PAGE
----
Dr. Jimmie Flores

Month: October 2013

3 Strategies to Motivating Project Team Members

At the beginning of the project, project team members are usually excited about the work. The team is getting to know each other, and they are becoming more comfortable with their respective roles. For the most part, the project is being defined, which means that the hardcore work has yet to begin.

motivate member

However, after the planning phase, the work is assigned and due dates are established. In other words, the pressure is now on. Team members now have a clear idea regarding the complexity of the work, and the time it will take to get it done.

The project manager must ensure the team members stay motivated. The team members might need funding, removal of obstacles, or just a pat on the back. By being engaged, the project manager is more likely to step in and help the team stay on track.

Here are three strategies to keeping the team energized:

#1: Make sure the goals are clearly defined.
When setting project goals, the SMART approach is recommended. That is, goals must be specific, measurable, achievable, relevant, and time-bound. Without goals, we can expect the team to lack motivation. We can establish goals for an individual and for the entire team. The team members should be a part of the SMART goal setting process. Their input will lead to buy-in.

#2: Reinforce the reason for the project.
I’ve been a part of projects that succeeded and some that failed. While projects fail for many reasons, one major cause is lack of vision. The project manager must serve the role of a leader, which means that the vision is communicated to the team members.

How do we share the vision? We need to focus on the end result. In other words, it’s our job as project managers to paint the picture. If our project consists of building a new fuel-efficient car, we make sure to have a picture of the shiny environmentally safe car on the wall. A big picture and on several walls! Knowing what the final product looks like keeps the team focused on getting the work done.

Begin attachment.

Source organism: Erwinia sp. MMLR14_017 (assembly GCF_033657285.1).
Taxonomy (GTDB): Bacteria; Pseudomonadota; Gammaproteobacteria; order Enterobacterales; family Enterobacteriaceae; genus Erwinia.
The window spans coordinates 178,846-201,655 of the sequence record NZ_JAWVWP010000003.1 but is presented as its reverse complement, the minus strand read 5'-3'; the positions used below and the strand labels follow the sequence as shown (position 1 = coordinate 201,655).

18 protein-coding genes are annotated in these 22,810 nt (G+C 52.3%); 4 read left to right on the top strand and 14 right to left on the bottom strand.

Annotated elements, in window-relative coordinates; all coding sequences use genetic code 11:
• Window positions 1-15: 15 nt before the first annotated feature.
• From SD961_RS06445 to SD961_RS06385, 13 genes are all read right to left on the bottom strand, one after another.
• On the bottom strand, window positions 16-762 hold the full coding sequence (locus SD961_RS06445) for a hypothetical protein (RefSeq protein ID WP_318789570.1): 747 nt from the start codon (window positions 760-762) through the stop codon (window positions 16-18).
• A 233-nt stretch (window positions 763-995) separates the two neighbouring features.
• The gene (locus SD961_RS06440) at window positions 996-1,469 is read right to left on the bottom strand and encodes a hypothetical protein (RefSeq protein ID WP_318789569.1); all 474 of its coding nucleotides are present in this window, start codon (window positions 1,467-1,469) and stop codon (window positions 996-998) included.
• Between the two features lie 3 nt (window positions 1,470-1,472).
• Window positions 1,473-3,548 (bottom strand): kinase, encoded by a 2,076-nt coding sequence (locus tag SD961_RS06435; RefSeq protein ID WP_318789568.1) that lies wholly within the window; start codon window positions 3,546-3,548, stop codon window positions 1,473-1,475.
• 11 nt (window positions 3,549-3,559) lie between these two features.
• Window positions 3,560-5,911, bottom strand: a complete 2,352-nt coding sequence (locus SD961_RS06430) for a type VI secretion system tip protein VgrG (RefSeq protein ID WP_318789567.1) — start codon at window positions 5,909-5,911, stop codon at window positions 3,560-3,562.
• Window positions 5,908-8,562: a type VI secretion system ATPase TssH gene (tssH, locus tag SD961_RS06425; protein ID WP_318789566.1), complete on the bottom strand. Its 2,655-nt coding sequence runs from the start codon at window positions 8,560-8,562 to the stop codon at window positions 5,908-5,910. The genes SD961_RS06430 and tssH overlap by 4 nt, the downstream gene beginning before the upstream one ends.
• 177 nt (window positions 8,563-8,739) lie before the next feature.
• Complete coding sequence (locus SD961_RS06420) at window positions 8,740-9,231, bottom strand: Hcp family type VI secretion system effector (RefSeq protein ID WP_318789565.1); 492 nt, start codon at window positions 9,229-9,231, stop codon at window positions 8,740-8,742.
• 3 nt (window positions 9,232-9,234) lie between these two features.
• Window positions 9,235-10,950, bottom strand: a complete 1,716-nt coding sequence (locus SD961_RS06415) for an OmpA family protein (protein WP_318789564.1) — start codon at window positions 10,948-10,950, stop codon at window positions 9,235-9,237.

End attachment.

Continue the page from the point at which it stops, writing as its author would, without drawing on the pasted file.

#3: Show that care.
As silly as it sounds, we need to act like we care about the people and the project. A project is unique, which means that we are often creating something that did not exist before. The work we’re doing is different from day-to-day operational work. Thus, we’re constantly facing and overcoming challenges. We need to recognize the commitment made by the team members.
Motivation is fragile. It’s true that some people will stay focused on the project work without requiring motivation; however, this is the exception and not the norm. I find that my projects do much better when I’m involved with the day-to-day activities. The presence of the project manager makes a notable difference.

By having a plan, we can identify the milestones. In other words, we confirm that we’re heading in the right direction, and we know when it’s right to celebrate. If a roadblock presents itself, the project manager works to remove it. Finally, and perhaps most important, the team is more likely to believe in the project if the project leadership team is visible.

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3 Strategies to Working with a Difficult Customer

difficult customer

The customer is always, right? If you ask Herb Kelleher, ex-CEO of Southwest Airlines, he will vehemently disagree with you. Kelleher was criticized in the 1980s when he put his employees first. In an interview, he described a situation where a customer slapped an agent who was working a flight. He said [paraphrasing], “I’m sure we can’t be happy with the customer, and thank him for beating up our agent.

Learning how to work with customers takes many years of experience. About 90% of the customers cause no problems. However, 10% are the toughies. These are the ones that are never happy, regardless of how well you do your work. They’re looking to find fault whenever possible.

#1: Make sure to stay calm.

Back in 2005, I was working with an executive-type customer. He was upset because the project work was behind schedule a couple days, even though we informed him in advance that we lacked the information needed to meet the deadline.

ROY:I don’t give a damn why it’s late. The fact is that it’s late, and I will not tolerate it!


ME:I understand, Roy. I will work with the IT team to make sure the work gets done by COB today.

ROY:I really hope so! I’m not happy with the level of service.
ME:I understand what you’re saying. Let me get this work done for now, and we can review the situation in a day or two.

ROY:Ok. Make sure I have an update by today.

ME:Sure, Roy.

#2: Avoid Trying to Prove Yourself Right